Georgia Highlands College (GHC) located in Douglasville, GA has recently worked with the UWG to develop the 2Plus2 program, where graduating GHC students are admitted into the university.
The University System of Georgia recognized that students enrolled in college courses in the Douglas County area need more four-year degree program options. UWG and GHC forming a 2Plus2 partnership was just the first step in what seems to be a long road towards a success story.
Academics specialists such as Chief Administrative Officer and Executive Director for Academic Affairs Camilla Gant oversees and monitors the daily progress of the program. Gant has a massive task ahead of her as she needs to oversee the implementation of UWG degree programs and track the progression of attending students.
“The University System of Georgia asked GHC to partner with UWG to offer targeted four-year professional degree options,” said Gant. “Students in Douglas County who want to pursue four-year degree programs have very limited options. Although GHC has four-year degree programs, they have very few, and they all aren’t available on the Douglasville campus.”
GHC’s necessity of additional four-year degree programs was evident. However, not all UWG degree programs will be implemented on the GHC campus. Strategy ultimately decides which UWG degree programs will be offered at GHC.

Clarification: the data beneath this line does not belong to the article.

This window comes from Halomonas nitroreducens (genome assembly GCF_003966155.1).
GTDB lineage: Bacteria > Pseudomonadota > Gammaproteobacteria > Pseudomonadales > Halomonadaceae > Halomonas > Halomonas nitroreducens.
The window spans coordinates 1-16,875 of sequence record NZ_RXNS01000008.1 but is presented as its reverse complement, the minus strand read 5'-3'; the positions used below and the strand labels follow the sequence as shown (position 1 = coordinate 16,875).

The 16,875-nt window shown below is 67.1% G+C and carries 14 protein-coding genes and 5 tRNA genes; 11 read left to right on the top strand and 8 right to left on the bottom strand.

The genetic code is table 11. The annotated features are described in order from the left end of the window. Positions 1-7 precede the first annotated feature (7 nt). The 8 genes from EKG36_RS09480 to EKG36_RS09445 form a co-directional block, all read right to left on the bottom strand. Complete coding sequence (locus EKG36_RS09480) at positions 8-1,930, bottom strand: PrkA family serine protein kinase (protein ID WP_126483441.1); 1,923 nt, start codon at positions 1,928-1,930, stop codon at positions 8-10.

“Starting next fall we are going to be offering Bachelor of Business Administration courses here in Douglasville,” said Gant. “We also decided to target communication. The reason we targeted this one is not just the pool of students GHC has but because of the statistics from the department of labor that shows that there is a high demand for communication skills.”
Students in the Douglas County area are not the only ones reaping the rewards of the 2Plus2. The benefits of UWG’s graceful implementation process into GHC also directly benefits commuter students.
“Many of the students are commuter students,” said Gant. “So for them, they would be bypassing the Douglasville campus to get to Carrollton. This will make it very convenient for them.”
Regardless, when someone else reaps benefits others must sacrifice. In this case, the sacrifice comes from UWG professors who teach courses at both GHC and Carrollton campuses.
“It’s not a different set of faculty,” said Gant. “They will teach courses at one of our instructional sites as well as the Carrollton campus.”
Although the 2Plus2 programs are great for students, Gant knows it will ultimately be judged by its success.
“It’s too early for us to make a judgment at this point. We’re only in our second semester,” said Gant. “What I can tell you is that we had a big increase in what we call unduplicated majors. We saw that there was a 63 percent increase in students from the fiscal year 2017 to 2018.”
With Gant monitoring the charge, UWG and GHC should continue to be able to sustain successful degree programs together in Douglasville. Look for the student enrollment to increase as four-year degree programs continue to be implemented at GHC.
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